A Primer on a Cybercriminal Tactic that Steals Data and Money.

Out of all the prevalent cyber threats, Vishing has been quietly infiltrating the digital landscape. Short for "voice phishing attack," it capitalizes on the vulnerability of human communication.
Unlike its text-based counterpart (smishing), vishing employs phone calls to manipulate individuals into exposing sensitive information.

What is a Vishing Scam?

Vishing word is a combination of "voice" and "phishing." In cyber security parlance, it’s a type of phishing attack that involves a malicious actor posing as a trustworthy entity over a phone call to deceive individuals into revealing personal details, such as email address, password, or credit card number.

The basic modus operandi here is using voice communication to trick individuals into providing sensitive information. This deceptive technique often involves social engineering techniques to impersonate legitimate entities, creating a façade of trust that facilitates the extraction of confidential information.

This can occur over a landline, cellular network, or a Voice over Internet Protocol (VoIP) system. Depending on the information received from the person, cybercriminals can then initiate numerous fraudulent tactics, such as fake fees for computer repairs or antivirus software.

Vishing vs. Smishing vs. Phishing

Vishing is often confused with widely prevalent crimes – phishing or even smishing. It is a form of phishing attack only. However, there are subtle differences.

Difference between Vishing and Phishing

The primary distinction lies in the medium of communication. Phishing relies on electronic communication, typically emails or messages, whereas vishing leverages voice communication over phone calls. The former infiltrates inboxes, while the latter infiltrates conversations.

Difference between Vishing and Smishing

Smishing, meaning "SMS" and "phishing," involves phishing attacks via SMS or text messages. The difference between vishing and smishing lies in the communication channel – vishing operates through voice calls, while smishing infiltrates through text messages.

What Are the Most Common Vishing Attacks?

Vishing attacks manifest in various forms, each meticulously designed to exploit human psychology. Identity theft and caller ID spoofing are tactics that aid criminals in succeeding.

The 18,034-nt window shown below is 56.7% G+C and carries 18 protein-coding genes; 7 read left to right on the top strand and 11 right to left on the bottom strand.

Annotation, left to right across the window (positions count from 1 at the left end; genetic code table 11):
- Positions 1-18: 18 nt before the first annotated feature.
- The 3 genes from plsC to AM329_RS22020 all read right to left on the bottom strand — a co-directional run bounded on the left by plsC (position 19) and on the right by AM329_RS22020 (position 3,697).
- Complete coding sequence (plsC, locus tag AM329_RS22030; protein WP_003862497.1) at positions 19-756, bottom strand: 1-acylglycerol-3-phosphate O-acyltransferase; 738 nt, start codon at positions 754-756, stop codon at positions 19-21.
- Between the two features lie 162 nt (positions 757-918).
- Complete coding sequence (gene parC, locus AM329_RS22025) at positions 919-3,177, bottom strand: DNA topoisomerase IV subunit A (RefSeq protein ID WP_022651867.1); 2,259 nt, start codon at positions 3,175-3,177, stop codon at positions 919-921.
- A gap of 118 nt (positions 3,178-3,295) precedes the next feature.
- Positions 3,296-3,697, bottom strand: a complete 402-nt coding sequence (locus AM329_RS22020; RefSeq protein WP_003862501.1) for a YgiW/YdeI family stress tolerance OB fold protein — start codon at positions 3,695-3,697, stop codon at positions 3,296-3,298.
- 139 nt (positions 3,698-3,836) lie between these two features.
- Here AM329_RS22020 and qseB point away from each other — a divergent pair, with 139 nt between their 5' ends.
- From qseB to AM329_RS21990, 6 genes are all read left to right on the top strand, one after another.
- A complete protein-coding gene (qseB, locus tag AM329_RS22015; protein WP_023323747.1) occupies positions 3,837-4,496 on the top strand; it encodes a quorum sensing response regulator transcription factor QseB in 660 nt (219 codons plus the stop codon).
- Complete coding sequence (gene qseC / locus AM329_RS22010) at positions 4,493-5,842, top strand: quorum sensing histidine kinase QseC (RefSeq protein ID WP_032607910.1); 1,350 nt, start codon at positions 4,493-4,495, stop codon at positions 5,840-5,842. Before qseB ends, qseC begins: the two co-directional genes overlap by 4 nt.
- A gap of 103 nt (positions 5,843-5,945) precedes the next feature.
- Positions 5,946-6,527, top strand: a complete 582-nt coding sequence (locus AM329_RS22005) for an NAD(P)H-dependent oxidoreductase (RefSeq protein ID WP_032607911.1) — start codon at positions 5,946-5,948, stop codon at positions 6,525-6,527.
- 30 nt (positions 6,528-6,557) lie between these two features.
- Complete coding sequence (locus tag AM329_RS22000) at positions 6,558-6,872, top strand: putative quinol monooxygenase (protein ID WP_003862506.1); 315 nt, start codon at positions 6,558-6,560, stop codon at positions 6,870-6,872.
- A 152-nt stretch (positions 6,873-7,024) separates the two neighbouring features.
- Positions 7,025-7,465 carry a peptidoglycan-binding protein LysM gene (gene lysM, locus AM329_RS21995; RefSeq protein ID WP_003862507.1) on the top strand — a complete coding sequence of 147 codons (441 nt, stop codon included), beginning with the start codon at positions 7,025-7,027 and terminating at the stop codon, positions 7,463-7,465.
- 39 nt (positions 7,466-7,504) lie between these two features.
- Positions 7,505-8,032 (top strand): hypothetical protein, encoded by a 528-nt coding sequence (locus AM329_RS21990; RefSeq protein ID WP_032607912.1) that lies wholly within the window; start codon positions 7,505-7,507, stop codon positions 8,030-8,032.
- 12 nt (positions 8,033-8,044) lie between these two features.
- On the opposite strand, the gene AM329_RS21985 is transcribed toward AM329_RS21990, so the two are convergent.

Some techniques include impersonating financial institutions, government agencies, or IT support, inducing a sense of urgency or panic to coerce individuals into divulging private information.

Here are two of the most common voice phishing examples:

  1. Impersonating Financial Institutions:
    1. Scenario: An attacker poses as a representative from a legitimate bank or credit card company, claiming there is suspicious activity on the victim's account.
    2. Tactic: The vishing scammer convinces the victim to provide sensitive information, such as account numbers, passwords, or PINs, under the guise of resolving the alleged security issue.
  2. IT Support Deception:
    1. Scenario: The vishing scammer claims to be from the victim's IT department or a recognized tech company, asserting that the victim's device has a security issue that needs immediate attention.
    2. Tactic: The caller persuades the victim to follow specific instructions, which may involve installing malware or granting remote access, leading to unauthorized access to sensitive data.

How To Identify a Vishing Attack?

Identifying a vishing attack requires a keen understanding of red flags. Signs include unexpected calls requesting personal or financial information, unsolicited automated messages, or callers creating a sense of urgency.

Trusting one's instincts and verifying the caller's identity are crucial in thwarting these deceptive tactics.

How to Prevent Vishing Attack?

Preventing vishing attacks necessitates a combination of awareness and proactive measures.

Implementing caller verification processes, educating individuals on potential threats, and deploying advanced security solutions are integral steps in fortifying defenses against vishing attacks.

How to Recover from a Vishing Attack?

Recovering from a vishing attack mandates swift action. Individuals who suspect they have fallen victim should immediately change passwords, contact their financial institutions, and report the incident to relevant authorities.

Timely response is pivotal in minimizing the potential fallout from these malicious endeavors.


Q: What is the best description of vishing?

Vishing is the use of voice communication, typically over phone calls, by cybercriminals to deceive individuals into disclosing sensitive information.

Q: What is the primary motivation behind vishing attacks?

The primary motivation is to gain access to sensitive information, such as financial details, login credentials, or personal identification. Cybercriminals often leverage the immediacy and trust to manipulate individuals into divulging information.

Q: How can individuals differentiate between a legitimate voice call and a vishing call?

Legitimate organizations usually do not request sensitive data over unsolicited calls. Individuals should verify the caller's identity to distinguish between a legitimate and a vishing call.

Avoid providing personal information unless certain of the caller's authenticity. Additionally, be cautious of urgent or threatening language, a common tactic to create a sense of panic.